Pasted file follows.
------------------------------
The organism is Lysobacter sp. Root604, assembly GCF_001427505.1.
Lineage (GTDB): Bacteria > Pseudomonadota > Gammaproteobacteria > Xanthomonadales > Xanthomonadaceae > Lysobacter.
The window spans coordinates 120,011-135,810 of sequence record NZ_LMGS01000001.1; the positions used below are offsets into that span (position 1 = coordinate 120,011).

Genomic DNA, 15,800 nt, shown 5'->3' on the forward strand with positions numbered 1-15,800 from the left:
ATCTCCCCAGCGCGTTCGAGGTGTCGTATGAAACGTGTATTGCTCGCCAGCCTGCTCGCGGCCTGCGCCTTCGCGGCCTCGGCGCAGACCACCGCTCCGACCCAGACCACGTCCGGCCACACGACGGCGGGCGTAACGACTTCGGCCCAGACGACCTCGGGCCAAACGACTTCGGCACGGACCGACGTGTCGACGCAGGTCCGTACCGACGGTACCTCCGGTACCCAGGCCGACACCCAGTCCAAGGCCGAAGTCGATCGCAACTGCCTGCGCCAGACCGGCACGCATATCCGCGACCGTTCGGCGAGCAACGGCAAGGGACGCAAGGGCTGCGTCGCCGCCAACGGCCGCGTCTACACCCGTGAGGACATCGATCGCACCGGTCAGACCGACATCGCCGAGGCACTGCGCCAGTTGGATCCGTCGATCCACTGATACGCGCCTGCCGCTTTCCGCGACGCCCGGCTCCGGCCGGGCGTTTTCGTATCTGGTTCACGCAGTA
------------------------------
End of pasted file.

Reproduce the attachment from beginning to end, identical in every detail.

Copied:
The organism is Lysobacter sp. Root604, assembly GCF_001427505.1.
Lineage (GTDB): Bacteria > Pseudomonadota > Gammaproteobacteria > Xanthomonadales > Xanthomonadaceae > Lysobacter.
The window spans coordinates 120,011-135,810 of sequence record NZ_LMGS01000001.1; the positions used below are offsets into that span (position 1 = coordinate 120,011).

Genomic DNA, 15,800 nt, shown 5'->3' on the forward strand with positions numbered 1-15,800 from the left:
ATCTCCCCAGCGCGTTCGAGGTGTCGTATGAAACGTGTATTGCTCGCCAGCCTGCTCGCGGCCTGCGCCTTCGCGGCCTCGGCGCAGACCACCGCTCCGACCCAGACCACGTCCGGCCACACGACGGCGGGCGTAACGACTTCGGCCCAGACGACCTCGGGCCAAACGACTTCGGCACGGACCGACGTGTCGACGCAGGTCCGTACCGACGGTACCTCCGGTACCCAGGCCGACACCCAGTCCAAGGCCGAAGTCGATCGCAACTGCCTGCGCCAGACCGGCACGCATATCCGCGACCGTTCGGCGAGCAACGGCAAGGGACGCAAGGGCTGCGTCGCCGCCAACGGCCGCGTCTACACCCGTGAGGACATCGATCGCACCGGTCAGACCGACATCGCCGAGGCACTGCGCCAGTTGGATCCGTCGATCCACTGATACGCGCCTGCCGCTTTCCGCGACGCCCGGCTCCGGCCGGGCGTTTTCGTATCTGGTTCACGCAGTA